After reading my last post about The Sneetches and Other Stories my brother asked me if I’d seen the Dr. Seuss reference on South Park.
I’ve never been a big South Park fan, but I will readily admit that the writers, Tray Parker and Matt Stone, are very clever. They often show us the worst sides of ourselves so that we can reflect on why we do the things we do, rather than blindly following the crowd.
A great example of this is their use of Seuss in Season 16 Episode 13 titled A Scause for Applause. (Aired Oct. 31st, 2012)
If you’ve seen the episode feel free to scroll past the summary. The Seussian reference is only a small part of the plot.
Here is a Wikipedia plot synopsis of the overall episode:
“The town of South Park discontinues using their “What would Jesus do?” bracelets after learning that traces of performance-enhancing drugs and other illicit substances were found on the Shroud of Turin, leading to the conclusion that Jesus did not suffer for humanity’s sins or perform miracles of his own ability, but was merely under the influence of drugs. Stan Marsh, however, controversially refuses to take off his bracelet because he simply likes it and has had it for some time. Though he draws criticism, he also inspires a movement called “Stanground” whose adherents wear bracelets to express nonconformity, independence of thought and authenticity. The movement becomes so popular that Stan becomes a celebrity, and appears in a Nike commercial.
However, Stan is subsequently accused by French scientists of having removed his bracelet and gluing it back together. Though scientific tests confirm this, Stan continues to deny the allegation, labeling the matter a “witchhunt”. When Stan goes to the lead French scientist’s house to search for evidence to discredit him, he runs into Jesus, who is there for the same reason. Agreeing that the accusations against them distract the public from more relevant issues, such as the plight of farmers in Belarus, the two decide to raise awareness of that problem by going to the P.F. Pityef Bracelet Factory, where they learn, in a sequence featuring rhyme and animation in the style of Dr. Seuss, that such bracelets are called scauses. Orange ones are made for the Belarus campaign, which becomes the number one concern among the public.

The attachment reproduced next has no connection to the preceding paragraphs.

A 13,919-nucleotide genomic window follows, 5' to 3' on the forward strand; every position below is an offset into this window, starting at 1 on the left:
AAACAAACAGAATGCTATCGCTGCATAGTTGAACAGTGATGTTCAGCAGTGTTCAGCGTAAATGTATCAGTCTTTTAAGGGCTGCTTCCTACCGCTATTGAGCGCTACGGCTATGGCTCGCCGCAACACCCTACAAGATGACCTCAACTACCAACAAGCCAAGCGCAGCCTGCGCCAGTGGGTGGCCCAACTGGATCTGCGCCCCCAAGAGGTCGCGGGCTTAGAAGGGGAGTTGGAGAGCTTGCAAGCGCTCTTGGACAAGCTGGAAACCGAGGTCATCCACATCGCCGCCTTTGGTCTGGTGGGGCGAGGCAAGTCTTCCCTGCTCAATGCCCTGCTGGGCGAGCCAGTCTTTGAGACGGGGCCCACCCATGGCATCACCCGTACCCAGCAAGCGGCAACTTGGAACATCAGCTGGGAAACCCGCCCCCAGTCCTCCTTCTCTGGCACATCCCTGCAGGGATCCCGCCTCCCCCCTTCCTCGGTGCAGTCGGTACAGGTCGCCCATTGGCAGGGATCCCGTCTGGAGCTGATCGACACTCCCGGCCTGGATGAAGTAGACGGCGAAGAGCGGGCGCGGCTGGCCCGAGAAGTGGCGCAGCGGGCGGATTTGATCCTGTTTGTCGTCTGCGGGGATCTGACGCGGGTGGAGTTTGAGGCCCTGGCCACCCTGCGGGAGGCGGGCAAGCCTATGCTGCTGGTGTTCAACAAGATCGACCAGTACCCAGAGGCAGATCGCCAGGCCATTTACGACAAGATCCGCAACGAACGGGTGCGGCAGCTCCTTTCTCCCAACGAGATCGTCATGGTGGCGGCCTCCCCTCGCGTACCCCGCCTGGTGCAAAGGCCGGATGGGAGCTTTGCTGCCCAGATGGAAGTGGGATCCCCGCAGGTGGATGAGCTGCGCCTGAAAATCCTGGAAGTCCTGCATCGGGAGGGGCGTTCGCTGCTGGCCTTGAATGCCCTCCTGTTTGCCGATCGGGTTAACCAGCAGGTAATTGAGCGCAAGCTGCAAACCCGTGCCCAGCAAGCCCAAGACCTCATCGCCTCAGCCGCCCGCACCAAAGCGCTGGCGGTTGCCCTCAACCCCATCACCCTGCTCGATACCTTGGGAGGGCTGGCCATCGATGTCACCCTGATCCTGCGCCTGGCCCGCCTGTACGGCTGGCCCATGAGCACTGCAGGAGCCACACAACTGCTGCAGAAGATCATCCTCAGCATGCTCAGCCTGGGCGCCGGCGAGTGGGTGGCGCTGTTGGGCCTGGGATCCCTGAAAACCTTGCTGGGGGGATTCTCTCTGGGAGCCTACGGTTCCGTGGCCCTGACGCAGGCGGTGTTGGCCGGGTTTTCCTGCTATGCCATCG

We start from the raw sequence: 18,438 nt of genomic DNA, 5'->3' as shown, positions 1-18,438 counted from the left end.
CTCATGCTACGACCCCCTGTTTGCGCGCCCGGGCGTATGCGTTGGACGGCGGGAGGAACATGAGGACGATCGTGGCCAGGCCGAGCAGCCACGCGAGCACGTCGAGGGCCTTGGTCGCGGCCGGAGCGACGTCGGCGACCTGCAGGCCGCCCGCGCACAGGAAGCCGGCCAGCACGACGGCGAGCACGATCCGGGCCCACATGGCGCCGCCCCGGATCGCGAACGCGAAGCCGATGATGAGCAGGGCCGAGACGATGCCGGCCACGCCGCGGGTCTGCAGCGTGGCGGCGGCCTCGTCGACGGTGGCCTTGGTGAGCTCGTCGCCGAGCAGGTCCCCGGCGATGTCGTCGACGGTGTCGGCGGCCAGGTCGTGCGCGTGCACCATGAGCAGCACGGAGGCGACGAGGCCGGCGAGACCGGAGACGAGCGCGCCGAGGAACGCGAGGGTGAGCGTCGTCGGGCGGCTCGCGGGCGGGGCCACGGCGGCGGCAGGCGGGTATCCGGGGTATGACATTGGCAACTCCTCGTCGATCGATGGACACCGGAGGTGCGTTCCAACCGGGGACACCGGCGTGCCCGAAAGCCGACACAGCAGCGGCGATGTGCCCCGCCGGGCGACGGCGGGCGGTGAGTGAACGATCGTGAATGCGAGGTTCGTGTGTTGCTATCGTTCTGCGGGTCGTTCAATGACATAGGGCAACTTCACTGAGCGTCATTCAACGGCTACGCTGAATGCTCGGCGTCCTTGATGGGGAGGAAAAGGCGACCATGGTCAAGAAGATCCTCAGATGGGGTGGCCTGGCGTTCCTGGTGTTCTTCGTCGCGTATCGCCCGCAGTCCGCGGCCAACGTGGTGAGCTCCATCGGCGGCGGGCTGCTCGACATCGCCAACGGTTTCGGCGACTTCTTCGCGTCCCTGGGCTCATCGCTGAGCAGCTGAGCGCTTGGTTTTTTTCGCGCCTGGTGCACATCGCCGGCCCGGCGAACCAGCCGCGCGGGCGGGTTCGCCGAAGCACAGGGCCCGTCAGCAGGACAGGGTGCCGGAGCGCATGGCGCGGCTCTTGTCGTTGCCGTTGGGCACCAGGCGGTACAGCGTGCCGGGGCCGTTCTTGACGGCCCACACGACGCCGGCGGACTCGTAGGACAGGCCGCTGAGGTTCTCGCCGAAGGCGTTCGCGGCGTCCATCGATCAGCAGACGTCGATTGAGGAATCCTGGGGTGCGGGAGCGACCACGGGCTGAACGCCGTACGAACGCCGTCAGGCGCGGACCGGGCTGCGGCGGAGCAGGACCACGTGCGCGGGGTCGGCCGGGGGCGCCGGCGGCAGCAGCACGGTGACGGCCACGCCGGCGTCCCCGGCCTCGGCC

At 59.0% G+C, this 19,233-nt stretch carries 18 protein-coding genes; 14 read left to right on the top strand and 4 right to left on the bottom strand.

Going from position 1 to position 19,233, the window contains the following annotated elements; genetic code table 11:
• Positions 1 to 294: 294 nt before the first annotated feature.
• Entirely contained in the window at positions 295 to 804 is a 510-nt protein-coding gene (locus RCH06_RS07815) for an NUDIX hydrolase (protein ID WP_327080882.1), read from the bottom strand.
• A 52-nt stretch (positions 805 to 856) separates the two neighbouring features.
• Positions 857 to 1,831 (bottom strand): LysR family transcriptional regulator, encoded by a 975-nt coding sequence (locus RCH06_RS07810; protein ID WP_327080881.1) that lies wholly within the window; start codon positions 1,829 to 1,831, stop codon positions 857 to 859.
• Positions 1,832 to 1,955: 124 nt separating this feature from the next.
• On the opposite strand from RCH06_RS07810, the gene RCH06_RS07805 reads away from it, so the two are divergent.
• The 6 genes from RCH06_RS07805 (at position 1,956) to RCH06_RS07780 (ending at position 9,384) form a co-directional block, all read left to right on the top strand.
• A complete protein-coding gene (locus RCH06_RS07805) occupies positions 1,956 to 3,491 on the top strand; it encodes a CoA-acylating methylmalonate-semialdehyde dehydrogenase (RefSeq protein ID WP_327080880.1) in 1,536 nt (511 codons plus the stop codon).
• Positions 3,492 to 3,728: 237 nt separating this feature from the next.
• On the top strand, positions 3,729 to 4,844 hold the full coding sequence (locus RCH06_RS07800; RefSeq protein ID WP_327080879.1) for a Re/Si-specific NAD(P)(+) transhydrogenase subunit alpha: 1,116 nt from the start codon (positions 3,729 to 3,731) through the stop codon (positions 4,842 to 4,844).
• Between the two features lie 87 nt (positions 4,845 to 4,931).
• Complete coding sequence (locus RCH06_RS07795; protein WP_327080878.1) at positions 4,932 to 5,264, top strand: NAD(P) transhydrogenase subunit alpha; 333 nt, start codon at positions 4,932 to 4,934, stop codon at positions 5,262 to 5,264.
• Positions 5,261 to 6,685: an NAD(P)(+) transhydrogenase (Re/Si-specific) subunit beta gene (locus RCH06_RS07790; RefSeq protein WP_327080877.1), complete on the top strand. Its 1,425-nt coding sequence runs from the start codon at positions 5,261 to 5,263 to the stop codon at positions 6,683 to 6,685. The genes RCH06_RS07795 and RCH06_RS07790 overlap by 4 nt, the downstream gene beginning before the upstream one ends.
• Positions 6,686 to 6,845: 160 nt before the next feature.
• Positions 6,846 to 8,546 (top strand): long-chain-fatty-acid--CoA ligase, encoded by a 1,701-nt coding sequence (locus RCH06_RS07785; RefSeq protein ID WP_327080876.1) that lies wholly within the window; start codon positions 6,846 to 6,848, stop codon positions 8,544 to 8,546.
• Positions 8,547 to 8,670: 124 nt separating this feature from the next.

Despite the scauses, the Belarusian farmers are slaughtered by their government. The public trades in their now-obsolete orange scauses for more timely ones, and after having profited from South Park consumers’ money, the scause manufacturer leaves town. After Jesus and Stan realize they were duped by the factory, Jesus consumes some human growth hormone, transforms into a monstrous, muscle-bound version of himself, and destroys the P.F. Pityef Bracelet Factory. After returning to normal, Jesus tells the public that causes should not be expressed on one’s wrists. Instead, he says, they should be expressed on T-shirts: revealing his shirt which reads, “FreePussy Riot“.
USE OF SEUSS:
Here is a YouTube.com link to the A Scause for Applause song/rhyme.
Here are the Lyrics to the Scause for Applause song:
“Well, of course, you came for a Scause to wear on your paws.
And you want others to wear yours upon thars.
“In the modern age there are those who believe
that a cause is thing to be worn on one sleeve.
And so, we sell a cause. It’s called a Scause.
And wearing a Scause gets you lots of applause.
We start with some plastic, which is schirped by our Schirpus
Then dip it in colors that show of your purpose.
There are green Scauses for recycling, blue Scauses for kitties,
And pink Scauses that focus on nothing but titties
Do you hate abortion? Ha! Then a white Scause is for you!
Why not champion your Scause with some sparkles and glue!
We make Scauses for this. We make Scauses for that.
Why there is evening a Scause for just being fat!
What’s the matter? Can’t think of a Scause?
How about raising awareness for the hairs in your Schnause?
Let’s just think of the thing that you care about most,
Then let’s make it orange like marmalade toast.
And now I’d like to say thank you for you coming down,
I’m off to go sell these in your little town!”
It is only a small section of the story, but for a Seuss fan it is packed full of witty criticism and great Seussian animation. The reference is a combination of The Sneetches and The Lorax (with just a touch of Oh! The Places You’ll Go in the balloon flying by.)
The visuals are mostly reflective of the Thneed Factory in The Lorax. Thneeds are something that everyone needs and they are made out of Truffla Trees. The overall message being that production of commercial products is ruining the environment. South Park doesn’t quite go with that message for their story, but they do a great job of capturing the art style.
The message of the South Park episode is more along the lines of The Sneetches; not the segregation or racism aspect of the story, but more of the being-scammed-by-a-salesman-because-we-are-ruled-by-the-mob-mantality-of-fashion aspect of the story.
The salesman in Scause for Applause rides in on a strange vehicle very much like Slyvester McMonkey McBean in The Sneetches. After a craze of mechanical confusion he rides out of town again with loads of money, leaving the suckers behind to learn their lesson.
Seuss is referenced in all kinds of media and often in ways that don’t stay true to his original message or art. This “use of Seuss” was so delightfully done that I felt the need to share it on this blog.
Thanks for reading,
Jack St. Rebor